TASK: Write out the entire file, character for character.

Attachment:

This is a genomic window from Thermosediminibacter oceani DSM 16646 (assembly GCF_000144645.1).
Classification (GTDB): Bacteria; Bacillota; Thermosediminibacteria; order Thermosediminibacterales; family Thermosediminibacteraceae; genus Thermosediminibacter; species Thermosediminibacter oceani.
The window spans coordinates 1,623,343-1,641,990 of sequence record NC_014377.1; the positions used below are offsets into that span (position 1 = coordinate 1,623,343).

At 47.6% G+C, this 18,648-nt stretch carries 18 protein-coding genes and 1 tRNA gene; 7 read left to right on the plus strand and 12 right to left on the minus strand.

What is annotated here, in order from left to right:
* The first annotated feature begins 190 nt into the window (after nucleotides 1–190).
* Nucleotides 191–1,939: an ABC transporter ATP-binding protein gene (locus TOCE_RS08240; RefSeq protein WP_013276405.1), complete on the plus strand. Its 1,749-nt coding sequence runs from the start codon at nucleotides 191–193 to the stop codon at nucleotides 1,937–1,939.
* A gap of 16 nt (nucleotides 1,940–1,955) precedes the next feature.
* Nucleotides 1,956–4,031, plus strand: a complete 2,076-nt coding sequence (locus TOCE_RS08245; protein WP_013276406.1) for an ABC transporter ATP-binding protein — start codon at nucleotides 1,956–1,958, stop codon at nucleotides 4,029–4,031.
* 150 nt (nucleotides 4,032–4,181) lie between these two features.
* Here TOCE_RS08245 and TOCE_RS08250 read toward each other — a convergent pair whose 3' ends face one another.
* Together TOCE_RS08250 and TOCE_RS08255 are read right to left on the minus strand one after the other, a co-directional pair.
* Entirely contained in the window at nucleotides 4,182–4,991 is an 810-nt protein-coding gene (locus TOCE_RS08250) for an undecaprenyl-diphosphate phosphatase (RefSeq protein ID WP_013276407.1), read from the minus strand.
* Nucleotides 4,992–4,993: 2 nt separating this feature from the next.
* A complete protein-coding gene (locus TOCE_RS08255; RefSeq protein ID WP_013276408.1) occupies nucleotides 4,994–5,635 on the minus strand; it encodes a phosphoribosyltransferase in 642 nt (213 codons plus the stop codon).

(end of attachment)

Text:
This is a genomic window from Thermosediminibacter oceani DSM 16646 (assembly GCF_000144645.1).
Classification (GTDB): Bacteria; Bacillota; Thermosediminibacteria; order Thermosediminibacterales; family Thermosediminibacteraceae; genus Thermosediminibacter; species Thermosediminibacter oceani.
The window spans coordinates 1,623,343-1,641,990 of sequence record NC_014377.1; the positions used below are offsets into that span (position 1 = coordinate 1,623,343).

At 47.6% G+C, this 18,648-nt stretch carries 18 protein-coding genes and 1 tRNA gene; 7 read left to right on the plus strand and 12 right to left on the minus strand.

What is annotated here, in order from left to right:
* The first annotated feature begins 190 nt into the window (after nucleotides 1–190).
* Nucleotides 191–1,939: an ABC transporter ATP-binding protein gene (locus TOCE_RS08240; RefSeq protein WP_013276405.1), complete on the plus strand. Its 1,749-nt coding sequence runs from the start codon at nucleotides 191–193 to the stop codon at nucleotides 1,937–1,939.
* A gap of 16 nt (nucleotides 1,940–1,955) precedes the next feature.
* Nucleotides 1,956–4,031, plus strand: a complete 2,076-nt coding sequence (locus TOCE_RS08245; protein WP_013276406.1) for an ABC transporter ATP-binding protein — start codon at nucleotides 1,956–1,958, stop codon at nucleotides 4,029–4,031.
* 150 nt (nucleotides 4,032–4,181) lie between these two features.
* Here TOCE_RS08245 and TOCE_RS08250 read toward each other — a convergent pair whose 3' ends face one another.
* Together TOCE_RS08250 and TOCE_RS08255 are read right to left on the minus strand one after the other, a co-directional pair.
* Entirely contained in the window at nucleotides 4,182–4,991 is an 810-nt protein-coding gene (locus TOCE_RS08250) for an undecaprenyl-diphosphate phosphatase (RefSeq protein ID WP_013276407.1), read from the minus strand.
* Nucleotides 4,992–4,993: 2 nt separating this feature from the next.
* A complete protein-coding gene (locus TOCE_RS08255; RefSeq protein ID WP_013276408.1) occupies nucleotides 4,994–5,635 on the minus strand; it encodes a phosphoribosyltransferase in 642 nt (213 codons plus the stop codon).